To answer this question, Cluj-Napoca in northwest Romania has set up the "Future of Work" project. This European initiative focuses on three pillars of action: adapting curricula, entrepreneurial training for creators, and helping the most disadvantaged neighborhoods.
“I think that automatisation needs to be seen as an opportunity, not as a risk. We can create more jobs relying on our creativity as humans,” Ovidiu Cîmpean says Ovidiu Cîmpean, Project Manager Cluj's Future of work project.
Over the last two decades, Cluj became one of the fastest-growing economies for any European city. However, in order to maintain this growth, it realised that it needed to bridge the gap between knowledge and emerging technologies. It is estimated that 49% of the local economy is not up to speed with emerging technologies and automation.
The Regional Centre of Excellence for Creative Industries and its three laboratories is one of the first projects to this success. Nearly 240 students practice here every day, adapting their skills to the market and to automation. Teodora has just found a job with an IT giant IBM thanks to this tailor-made learning programme.
“I learned a lot of new emerging technologies like virtual reality, 3D design, game development... I think in the future we will have like a lot of jobs that involve engineering and mostly technology and automatisation,” she says.
The total budget of Cluj's Future for Work project is €5.6 million euros, 80% of which comes from the European cohesion policy and the remaining 20% from the 10 public and private-sector partners.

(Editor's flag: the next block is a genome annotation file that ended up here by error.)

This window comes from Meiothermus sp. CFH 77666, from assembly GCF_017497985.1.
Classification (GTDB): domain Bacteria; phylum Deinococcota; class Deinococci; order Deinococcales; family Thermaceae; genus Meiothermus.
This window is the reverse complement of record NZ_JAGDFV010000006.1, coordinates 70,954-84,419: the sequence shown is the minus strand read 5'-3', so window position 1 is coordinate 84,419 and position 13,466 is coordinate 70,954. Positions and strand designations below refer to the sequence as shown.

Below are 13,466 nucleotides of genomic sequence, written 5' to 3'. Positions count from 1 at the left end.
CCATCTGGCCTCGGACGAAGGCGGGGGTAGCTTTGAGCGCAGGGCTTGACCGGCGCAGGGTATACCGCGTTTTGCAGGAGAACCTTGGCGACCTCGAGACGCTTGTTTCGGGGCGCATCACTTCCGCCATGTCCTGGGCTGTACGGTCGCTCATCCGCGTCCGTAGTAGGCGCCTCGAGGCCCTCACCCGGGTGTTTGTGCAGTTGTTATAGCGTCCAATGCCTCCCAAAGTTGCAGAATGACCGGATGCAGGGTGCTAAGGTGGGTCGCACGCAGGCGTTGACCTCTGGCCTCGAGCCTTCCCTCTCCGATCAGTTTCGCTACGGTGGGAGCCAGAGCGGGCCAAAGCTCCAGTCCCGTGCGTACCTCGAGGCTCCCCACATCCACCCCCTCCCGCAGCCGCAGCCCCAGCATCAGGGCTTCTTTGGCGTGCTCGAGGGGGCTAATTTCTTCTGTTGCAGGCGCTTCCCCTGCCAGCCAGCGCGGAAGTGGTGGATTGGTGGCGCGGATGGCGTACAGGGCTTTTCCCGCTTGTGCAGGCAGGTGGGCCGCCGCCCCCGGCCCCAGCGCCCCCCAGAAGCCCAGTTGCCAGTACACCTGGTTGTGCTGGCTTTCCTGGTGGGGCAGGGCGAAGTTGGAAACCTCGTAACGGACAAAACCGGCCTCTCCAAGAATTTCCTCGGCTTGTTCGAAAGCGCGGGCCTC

The cultural and creative industry is one of the driving forces in Cluj.
Anadora Lupo says, a metal sculptor, was one of the artists who benefited from ad hoc support for the development of her business, thanks to "culture-entrepreneurs", one of the components of the project. Just five artists were chosen out of 69 applicants.
“It completed somehow the need of knowing more about this area and not just in design or our expertise, but also on socializing and entrepreneurial level,” Lupo says.
Socio-professional inclusion is the third axis of this project which thinks about employment in a 20-year period. The social divide is visible in Cluj. At Pata-Rât, close to a rubbish dump, more than 2500 people in poor and unhygienic conditions. Tasked with guaranteeing them a better quality of life is Alex Fechete, a facilitator of the project in this Roma settlement.
“We brought in the community like two containers with showers and also, we brought Internet for them in the community, so they can search for jobs. Also, we managed to bring a bus for six months, so the access to the work, it's more easy to make.”